by F. H. "Rick" Smith
Note: Mr. Smith, recently retired from Chevron, is an honorary member of the EWA Board of Directors and is a past Board Chairman.
Two things have happened recently that just came out of the blue. Who would have expected the lights to go out in Texas and gas stations in the east would run dry. Thankfully neither of these events were as severe as they could have been. They were sort of wakeup calls, telling us we need to take another look at how we do things.
Ironically, I believe a key common thread between the Colonial Pipeline Incident and the Texas power failure was a myopic focus on efficiency. While it is natural for all organizations to want to optimize efficiency, there is a trap. That trap is building a high efficiency machine that has too many dependencies that must all be whole for the machine to function. It is an easy trap to fall into as most critical infrastructure processes evolve over many years, where past success just become unquestioned components of an increasingly complex inter-dependent machine. An example of this from the pipeline industry is the evolution from manned pump stations in the sixties, to regional manned control rooms with unmanned pump stations in the seventies and eighties, to the nineties and beyond where everything is controlled out of one national control center with increasingly intelligent SCADA and alarm management. This model usually comes with a backup national control center and redundant communications. No situation has arisen that would call this model into question, yet it isn’t hard to imagine how difficult it would be to revert to more local / more manual operation as there are not enough trained people to man every pump station anymore, and the regional outposts are no longer wired with SCADA visibility. This example is just to illustrate my point. I do not pretend to know the circumstances that delayed the Colonial Pipeline from coming back on.
There was a time in the past when folks appreciated the virtue of processes that were simple, separate, and local. That is the opposite of today’s efficiency driven virtue that embraces “complexity,” being “connected,” and being “regional or national” in scope. In today’s regional/national scale world, one dependency that is baked into almost every process is telecommunications/the internet. Fortunately, in the Texas and Colonial cases, telecom was not a key issue, otherwise it would have been much more difficult to get things back on.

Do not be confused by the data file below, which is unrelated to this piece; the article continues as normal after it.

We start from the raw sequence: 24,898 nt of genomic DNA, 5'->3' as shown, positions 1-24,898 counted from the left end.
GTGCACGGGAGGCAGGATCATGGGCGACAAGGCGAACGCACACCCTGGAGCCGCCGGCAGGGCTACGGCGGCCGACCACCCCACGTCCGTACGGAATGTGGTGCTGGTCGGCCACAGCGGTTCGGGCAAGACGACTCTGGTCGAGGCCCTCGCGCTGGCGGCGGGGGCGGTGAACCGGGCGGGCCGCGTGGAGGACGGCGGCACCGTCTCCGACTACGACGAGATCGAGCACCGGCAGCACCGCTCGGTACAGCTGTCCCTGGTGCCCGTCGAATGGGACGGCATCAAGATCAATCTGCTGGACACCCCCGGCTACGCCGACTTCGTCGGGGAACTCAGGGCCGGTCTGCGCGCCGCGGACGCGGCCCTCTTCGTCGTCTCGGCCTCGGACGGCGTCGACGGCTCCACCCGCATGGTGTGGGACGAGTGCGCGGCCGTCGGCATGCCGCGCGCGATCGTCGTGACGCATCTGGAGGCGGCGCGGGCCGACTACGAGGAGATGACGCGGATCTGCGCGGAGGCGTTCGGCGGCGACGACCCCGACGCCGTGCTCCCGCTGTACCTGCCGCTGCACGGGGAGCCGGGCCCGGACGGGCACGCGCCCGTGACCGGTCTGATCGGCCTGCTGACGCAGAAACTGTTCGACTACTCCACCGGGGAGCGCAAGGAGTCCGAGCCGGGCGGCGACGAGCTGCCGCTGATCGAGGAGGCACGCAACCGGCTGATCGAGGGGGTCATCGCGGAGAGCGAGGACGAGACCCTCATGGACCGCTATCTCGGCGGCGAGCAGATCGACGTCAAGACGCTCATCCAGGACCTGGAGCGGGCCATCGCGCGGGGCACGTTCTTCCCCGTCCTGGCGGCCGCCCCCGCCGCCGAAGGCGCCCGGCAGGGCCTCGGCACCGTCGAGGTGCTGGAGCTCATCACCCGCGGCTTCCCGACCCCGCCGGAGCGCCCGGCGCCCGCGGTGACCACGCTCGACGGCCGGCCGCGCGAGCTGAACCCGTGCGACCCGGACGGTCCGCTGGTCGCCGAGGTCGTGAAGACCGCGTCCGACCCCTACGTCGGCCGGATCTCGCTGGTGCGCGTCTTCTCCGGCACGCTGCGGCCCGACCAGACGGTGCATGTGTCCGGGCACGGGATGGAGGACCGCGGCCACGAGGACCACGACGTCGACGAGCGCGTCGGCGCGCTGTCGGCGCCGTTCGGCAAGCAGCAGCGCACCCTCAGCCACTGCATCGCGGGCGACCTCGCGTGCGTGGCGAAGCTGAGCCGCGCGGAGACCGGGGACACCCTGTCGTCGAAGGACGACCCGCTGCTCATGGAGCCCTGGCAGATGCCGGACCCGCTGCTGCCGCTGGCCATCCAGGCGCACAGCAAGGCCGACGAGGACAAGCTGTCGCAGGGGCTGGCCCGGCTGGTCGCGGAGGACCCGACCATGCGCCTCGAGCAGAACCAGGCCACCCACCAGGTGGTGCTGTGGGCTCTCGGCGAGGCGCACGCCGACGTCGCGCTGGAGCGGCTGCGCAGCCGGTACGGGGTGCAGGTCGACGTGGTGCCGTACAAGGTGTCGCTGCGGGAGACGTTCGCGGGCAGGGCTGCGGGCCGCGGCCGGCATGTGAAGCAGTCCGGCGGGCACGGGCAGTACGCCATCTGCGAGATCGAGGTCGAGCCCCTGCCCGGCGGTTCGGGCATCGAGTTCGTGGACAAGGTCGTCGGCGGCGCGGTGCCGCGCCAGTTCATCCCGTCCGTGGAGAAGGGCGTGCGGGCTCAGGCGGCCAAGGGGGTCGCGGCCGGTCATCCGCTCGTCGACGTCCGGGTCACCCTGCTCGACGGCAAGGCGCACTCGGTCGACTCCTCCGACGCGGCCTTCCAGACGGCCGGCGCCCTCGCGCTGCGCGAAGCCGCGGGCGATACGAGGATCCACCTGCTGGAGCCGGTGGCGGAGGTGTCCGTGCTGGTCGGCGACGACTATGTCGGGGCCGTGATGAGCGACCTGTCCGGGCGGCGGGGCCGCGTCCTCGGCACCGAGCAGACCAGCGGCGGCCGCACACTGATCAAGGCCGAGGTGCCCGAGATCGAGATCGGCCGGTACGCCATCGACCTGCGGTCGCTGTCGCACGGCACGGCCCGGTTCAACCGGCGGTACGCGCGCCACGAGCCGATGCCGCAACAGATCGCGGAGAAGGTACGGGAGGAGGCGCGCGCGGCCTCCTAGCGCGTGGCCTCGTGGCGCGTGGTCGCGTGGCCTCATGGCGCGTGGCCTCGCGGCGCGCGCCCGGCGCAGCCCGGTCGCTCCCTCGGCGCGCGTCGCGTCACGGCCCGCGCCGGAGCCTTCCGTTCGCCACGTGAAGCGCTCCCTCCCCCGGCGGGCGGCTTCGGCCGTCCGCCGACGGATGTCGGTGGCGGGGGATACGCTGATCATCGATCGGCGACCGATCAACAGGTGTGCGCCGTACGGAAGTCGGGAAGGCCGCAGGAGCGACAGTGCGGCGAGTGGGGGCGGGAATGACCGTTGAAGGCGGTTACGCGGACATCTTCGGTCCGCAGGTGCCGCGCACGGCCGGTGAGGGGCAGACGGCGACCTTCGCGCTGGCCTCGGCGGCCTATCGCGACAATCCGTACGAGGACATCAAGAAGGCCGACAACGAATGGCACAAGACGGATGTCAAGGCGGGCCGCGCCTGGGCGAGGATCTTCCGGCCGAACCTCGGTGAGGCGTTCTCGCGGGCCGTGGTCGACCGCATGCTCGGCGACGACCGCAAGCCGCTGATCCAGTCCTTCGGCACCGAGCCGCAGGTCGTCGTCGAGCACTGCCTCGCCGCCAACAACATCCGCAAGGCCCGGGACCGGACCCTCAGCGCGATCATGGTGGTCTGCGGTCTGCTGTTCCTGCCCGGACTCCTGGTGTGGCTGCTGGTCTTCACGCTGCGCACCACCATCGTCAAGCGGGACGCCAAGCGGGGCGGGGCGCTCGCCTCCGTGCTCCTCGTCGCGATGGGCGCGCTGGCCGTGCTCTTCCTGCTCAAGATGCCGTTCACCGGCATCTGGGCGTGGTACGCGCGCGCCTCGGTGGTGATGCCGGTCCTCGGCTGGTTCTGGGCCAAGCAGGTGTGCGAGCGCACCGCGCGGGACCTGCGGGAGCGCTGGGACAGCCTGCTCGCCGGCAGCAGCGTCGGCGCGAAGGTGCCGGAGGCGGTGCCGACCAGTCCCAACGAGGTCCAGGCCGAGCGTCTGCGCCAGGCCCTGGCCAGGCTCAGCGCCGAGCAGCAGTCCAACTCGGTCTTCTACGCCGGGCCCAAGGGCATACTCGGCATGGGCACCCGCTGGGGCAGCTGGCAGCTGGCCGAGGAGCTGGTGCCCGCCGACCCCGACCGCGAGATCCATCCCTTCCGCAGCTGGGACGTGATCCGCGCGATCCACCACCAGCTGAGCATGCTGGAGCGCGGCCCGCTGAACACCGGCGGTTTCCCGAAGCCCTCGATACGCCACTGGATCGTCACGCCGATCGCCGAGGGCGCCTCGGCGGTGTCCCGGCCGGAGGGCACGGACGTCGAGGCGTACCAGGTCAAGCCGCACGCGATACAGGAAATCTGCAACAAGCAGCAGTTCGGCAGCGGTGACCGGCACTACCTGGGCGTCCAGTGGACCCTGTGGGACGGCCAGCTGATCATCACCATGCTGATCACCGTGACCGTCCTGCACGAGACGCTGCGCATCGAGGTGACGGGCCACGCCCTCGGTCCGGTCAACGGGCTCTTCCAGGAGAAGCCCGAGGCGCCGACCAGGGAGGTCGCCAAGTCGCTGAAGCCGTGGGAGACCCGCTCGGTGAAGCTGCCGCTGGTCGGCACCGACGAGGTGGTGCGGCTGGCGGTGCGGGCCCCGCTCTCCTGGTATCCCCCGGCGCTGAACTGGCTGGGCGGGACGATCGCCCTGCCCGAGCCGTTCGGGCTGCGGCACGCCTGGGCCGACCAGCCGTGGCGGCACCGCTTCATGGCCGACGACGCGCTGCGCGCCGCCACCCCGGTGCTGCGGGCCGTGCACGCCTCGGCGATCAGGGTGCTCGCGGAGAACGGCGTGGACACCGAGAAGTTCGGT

We are fortunate to be able to say that the US has never had one of its entire power grids (East, West, Texas) go completely down. If that were to happen, telecom/the internet would follow quickly, and too many things to list would all be broken at the same time. The focus would then shift to restarting, and the need to be able to operate locally would go from “I don’t need it” to “I got to have it.” It is the local “wholeness” that is going to allow things to restart, eventually resulting in things building back up to the national scale (where we like to operate). The fact that a national grid has never failed doesn’t mean it won’t.
I don’t know about you, but when I see large complicated systems like the Texas grid and the Colonial Pipeline fail, and when you reflect on the huge risk power and telecom problems present to virtually everything today, it is time to rethink.
Fortunately, many folks are starting appreciate the need to add resiliency to our nation’s infrastructure. Texas Senate Bill 1606 has been initiated with the express purpose of doing just that for the power grid and the 16 identified categories of critical infrastructures.
I see an opportunity for EWA members to help many organizations take a deep look at the telecom dependencies that underpin their operations today. I think that once organizations take that deeper look, many will realize that they have drifted into the uncomfortable reality that if they can’t operate regionally or nationally, they can’t operate all!
No one is suggesting national or regional operation cannot be an organization’s high efficiency Plan A, but most organizations should have a Plan B that can at least function on a local level without power and telecom having to work “everywhere.” Private wireless spectrum and systems can play in a Plan A or a Plan B, but there are a couple of things about private systems that make them great for resiliency. With private systems, you control how they are powered, and you know where they are when they break, and they can be separate from commercial networks and the internet.
Let’s get busy making America more resilient! The future is bright for the Private wireless industry. The phrase of the day is “Simple, Separate & Local.”